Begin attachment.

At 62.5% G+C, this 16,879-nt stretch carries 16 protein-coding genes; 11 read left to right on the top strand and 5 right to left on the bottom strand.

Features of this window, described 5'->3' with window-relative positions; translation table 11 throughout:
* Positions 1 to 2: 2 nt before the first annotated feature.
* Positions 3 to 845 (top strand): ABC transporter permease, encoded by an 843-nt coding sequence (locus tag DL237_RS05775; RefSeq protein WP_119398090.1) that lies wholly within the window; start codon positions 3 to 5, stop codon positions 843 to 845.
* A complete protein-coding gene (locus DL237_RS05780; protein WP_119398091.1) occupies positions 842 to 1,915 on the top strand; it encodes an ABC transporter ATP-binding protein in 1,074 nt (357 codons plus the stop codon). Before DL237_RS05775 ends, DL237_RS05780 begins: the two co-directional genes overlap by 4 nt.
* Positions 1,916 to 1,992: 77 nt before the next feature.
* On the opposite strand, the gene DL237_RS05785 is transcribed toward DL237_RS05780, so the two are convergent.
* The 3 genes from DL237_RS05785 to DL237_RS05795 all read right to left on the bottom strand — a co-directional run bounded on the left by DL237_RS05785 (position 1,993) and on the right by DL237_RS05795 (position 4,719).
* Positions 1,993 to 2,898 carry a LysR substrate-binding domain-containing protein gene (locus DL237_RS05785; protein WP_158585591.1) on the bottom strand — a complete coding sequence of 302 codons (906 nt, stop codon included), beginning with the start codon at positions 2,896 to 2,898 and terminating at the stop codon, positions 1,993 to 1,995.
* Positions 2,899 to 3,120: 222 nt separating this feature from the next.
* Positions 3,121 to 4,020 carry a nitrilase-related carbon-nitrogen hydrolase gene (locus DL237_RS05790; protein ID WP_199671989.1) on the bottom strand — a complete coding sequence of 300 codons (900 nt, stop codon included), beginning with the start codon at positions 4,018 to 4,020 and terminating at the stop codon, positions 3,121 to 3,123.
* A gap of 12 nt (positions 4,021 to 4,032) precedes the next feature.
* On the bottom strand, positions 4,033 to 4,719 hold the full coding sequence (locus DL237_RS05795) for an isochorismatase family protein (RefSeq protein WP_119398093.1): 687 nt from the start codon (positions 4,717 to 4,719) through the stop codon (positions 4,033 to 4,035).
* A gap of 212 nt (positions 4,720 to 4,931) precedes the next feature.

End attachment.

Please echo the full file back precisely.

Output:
At 62.5% G+C, this 16,879-nt stretch carries 16 protein-coding genes; 11 read left to right on the top strand and 5 right to left on the bottom strand.

Features of this window, described 5'->3' with window-relative positions; translation table 11 throughout:
* Positions 1 to 2: 2 nt before the first annotated feature.
* Positions 3 to 845 (top strand): ABC transporter permease, encoded by an 843-nt coding sequence (locus tag DL237_RS05775; RefSeq protein WP_119398090.1) that lies wholly within the window; start codon positions 3 to 5, stop codon positions 843 to 845.
* A complete protein-coding gene (locus DL237_RS05780; protein WP_119398091.1) occupies positions 842 to 1,915 on the top strand; it encodes an ABC transporter ATP-binding protein in 1,074 nt (357 codons plus the stop codon). Before DL237_RS05775 ends, DL237_RS05780 begins: the two co-directional genes overlap by 4 nt.
* Positions 1,916 to 1,992: 77 nt before the next feature.
* On the opposite strand, the gene DL237_RS05785 is transcribed toward DL237_RS05780, so the two are convergent.
* The 3 genes from DL237_RS05785 to DL237_RS05795 all read right to left on the bottom strand — a co-directional run bounded on the left by DL237_RS05785 (position 1,993) and on the right by DL237_RS05795 (position 4,719).
* Positions 1,993 to 2,898 carry a LysR substrate-binding domain-containing protein gene (locus DL237_RS05785; protein WP_158585591.1) on the bottom strand — a complete coding sequence of 302 codons (906 nt, stop codon included), beginning with the start codon at positions 2,896 to 2,898 and terminating at the stop codon, positions 1,993 to 1,995.
* Positions 2,899 to 3,120: 222 nt separating this feature from the next.
* Positions 3,121 to 4,020 carry a nitrilase-related carbon-nitrogen hydrolase gene (locus DL237_RS05790; protein ID WP_199671989.1) on the bottom strand — a complete coding sequence of 300 codons (900 nt, stop codon included), beginning with the start codon at positions 4,018 to 4,020 and terminating at the stop codon, positions 3,121 to 3,123.
* A gap of 12 nt (positions 4,021 to 4,032) precedes the next feature.
* On the bottom strand, positions 4,033 to 4,719 hold the full coding sequence (locus DL237_RS05795) for an isochorismatase family protein (RefSeq protein WP_119398093.1): 687 nt from the start codon (positions 4,717 to 4,719) through the stop codon (positions 4,033 to 4,035).
* A gap of 212 nt (positions 4,720 to 4,931) precedes the next feature.